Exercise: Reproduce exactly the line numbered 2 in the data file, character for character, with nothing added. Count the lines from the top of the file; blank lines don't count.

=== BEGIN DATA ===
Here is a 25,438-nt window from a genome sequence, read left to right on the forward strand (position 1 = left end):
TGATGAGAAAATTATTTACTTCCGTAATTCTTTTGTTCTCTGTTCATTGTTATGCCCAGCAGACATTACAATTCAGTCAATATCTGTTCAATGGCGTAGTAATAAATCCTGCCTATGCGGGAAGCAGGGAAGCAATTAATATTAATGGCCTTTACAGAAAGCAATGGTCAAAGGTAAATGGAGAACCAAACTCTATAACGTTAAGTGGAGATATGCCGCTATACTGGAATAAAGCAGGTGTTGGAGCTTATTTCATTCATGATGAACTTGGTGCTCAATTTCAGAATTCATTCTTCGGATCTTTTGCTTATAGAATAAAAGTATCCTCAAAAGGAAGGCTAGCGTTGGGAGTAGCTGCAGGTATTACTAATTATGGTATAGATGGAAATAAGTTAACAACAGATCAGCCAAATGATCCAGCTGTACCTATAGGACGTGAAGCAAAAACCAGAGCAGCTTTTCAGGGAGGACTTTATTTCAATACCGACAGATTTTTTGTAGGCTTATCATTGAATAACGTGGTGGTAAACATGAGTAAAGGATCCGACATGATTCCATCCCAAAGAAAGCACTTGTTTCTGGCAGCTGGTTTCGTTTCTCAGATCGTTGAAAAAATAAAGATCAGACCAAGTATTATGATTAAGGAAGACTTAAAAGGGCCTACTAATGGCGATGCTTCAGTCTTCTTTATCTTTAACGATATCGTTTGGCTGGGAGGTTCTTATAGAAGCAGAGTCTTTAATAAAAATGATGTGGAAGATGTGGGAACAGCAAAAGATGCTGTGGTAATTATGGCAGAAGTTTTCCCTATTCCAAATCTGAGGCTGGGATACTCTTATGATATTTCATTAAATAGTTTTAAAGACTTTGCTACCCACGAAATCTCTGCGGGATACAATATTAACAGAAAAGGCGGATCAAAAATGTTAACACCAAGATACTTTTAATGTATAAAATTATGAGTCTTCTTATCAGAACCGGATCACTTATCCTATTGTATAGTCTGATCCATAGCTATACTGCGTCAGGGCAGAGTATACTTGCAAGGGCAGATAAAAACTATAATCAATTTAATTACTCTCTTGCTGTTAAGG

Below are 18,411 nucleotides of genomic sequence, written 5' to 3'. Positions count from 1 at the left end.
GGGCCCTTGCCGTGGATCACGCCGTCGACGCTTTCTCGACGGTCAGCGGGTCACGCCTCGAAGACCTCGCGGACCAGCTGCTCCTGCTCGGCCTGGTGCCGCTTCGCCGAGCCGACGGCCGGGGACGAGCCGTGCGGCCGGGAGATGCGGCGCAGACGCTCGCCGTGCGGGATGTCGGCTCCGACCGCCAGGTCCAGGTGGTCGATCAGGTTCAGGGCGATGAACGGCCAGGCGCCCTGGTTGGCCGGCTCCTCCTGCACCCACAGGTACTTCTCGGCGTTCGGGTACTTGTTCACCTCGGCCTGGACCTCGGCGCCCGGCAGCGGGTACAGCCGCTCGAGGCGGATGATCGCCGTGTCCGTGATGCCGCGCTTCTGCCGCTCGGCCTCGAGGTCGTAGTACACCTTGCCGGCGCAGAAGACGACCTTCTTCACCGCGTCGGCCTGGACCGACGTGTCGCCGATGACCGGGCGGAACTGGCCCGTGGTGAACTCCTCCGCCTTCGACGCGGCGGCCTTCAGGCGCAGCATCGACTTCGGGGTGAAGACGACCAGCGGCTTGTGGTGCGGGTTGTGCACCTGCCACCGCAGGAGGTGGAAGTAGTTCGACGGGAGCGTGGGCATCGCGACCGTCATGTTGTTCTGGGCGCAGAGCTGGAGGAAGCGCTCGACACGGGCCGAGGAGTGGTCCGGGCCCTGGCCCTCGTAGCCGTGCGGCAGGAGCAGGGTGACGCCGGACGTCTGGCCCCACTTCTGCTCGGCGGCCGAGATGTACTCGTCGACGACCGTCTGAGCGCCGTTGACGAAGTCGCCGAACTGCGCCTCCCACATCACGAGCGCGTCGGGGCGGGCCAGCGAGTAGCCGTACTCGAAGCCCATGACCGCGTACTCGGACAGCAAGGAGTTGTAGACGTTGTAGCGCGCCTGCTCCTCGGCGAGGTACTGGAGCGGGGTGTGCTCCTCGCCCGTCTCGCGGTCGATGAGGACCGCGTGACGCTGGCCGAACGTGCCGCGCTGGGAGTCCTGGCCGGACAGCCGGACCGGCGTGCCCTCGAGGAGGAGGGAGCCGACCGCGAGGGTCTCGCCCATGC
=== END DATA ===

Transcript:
TGATGAGAAAATTATTTACTTCCGTAATTCTTTTGTTCTCTGTTCATTGTTATGCCCAGCAGACATTACAATTCAGTCAATATCTGTTCAATGGCGTAGTAATAAATCCTGCCTATGCGGGAAGCAGGGAAGCAATTAATATTAATGGCCTTTACAGAAAGCAATGGTCAAAGGTAAATGGAGAACCAAACTCTATAACGTTAAGTGGAGATATGCCGCTATACTGGAATAAAGCAGGTGTTGGAGCTTATTTCATTCATGATGAACTTGGTGCTCAATTTCAGAATTCATTCTTCGGATCTTTTGCTTATAGAATAAAAGTATCCTCAAAAGGAAGGCTAGCGTTGGGAGTAGCTGCAGGTATTACTAATTATGGTATAGATGGAAATAAGTTAACAACAGATCAGCCAAATGATCCAGCTGTACCTATAGGACGTGAAGCAAAAACCAGAGCAGCTTTTCAGGGAGGACTTTATTTCAATACCGACAGATTTTTTGTAGGCTTATCATTGAATAACGTGGTGGTAAACATGAGTAAAGGATCCGACATGATTCCATCCCAAAGAAAGCACTTGTTTCTGGCAGCTGGTTTCGTTTCTCAGATCGTTGAAAAAATAAAGATCAGACCAAGTATTATGATTAAGGAAGACTTAAAAGGGCCTACTAATGGCGATGCTTCAGTCTTCTTTATCTTTAACGATATCGTTTGGCTGGGAGGTTCTTATAGAAGCAGAGTCTTTAATAAAAATGATGTGGAAGATGTGGGAACAGCAAAAGATGCTGTGGTAATTATGGCAGAAGTTTTCCCTATTCCAAATCTGAGGCTGGGATACTCTTATGATATTTCATTAAATAGTTTTAAAGACTTTGCTACCCACGAAATCTCTGCGGGATACAATATTAACAGAAAAGGCGGATCAAAAATGTTAACACCAAGATACTTTTAATGTATAAAATTATGAGTCTTCTTATCAGAACCGGATCACTTATCCTATTGTATAGTCTGATCCATAGCTATACTGCGTCAGGGCAGAGTATACTTGCAAGGGCAGATAAAAACTATAATCAATTTAATTACTCTCTTGCTGTTAAGG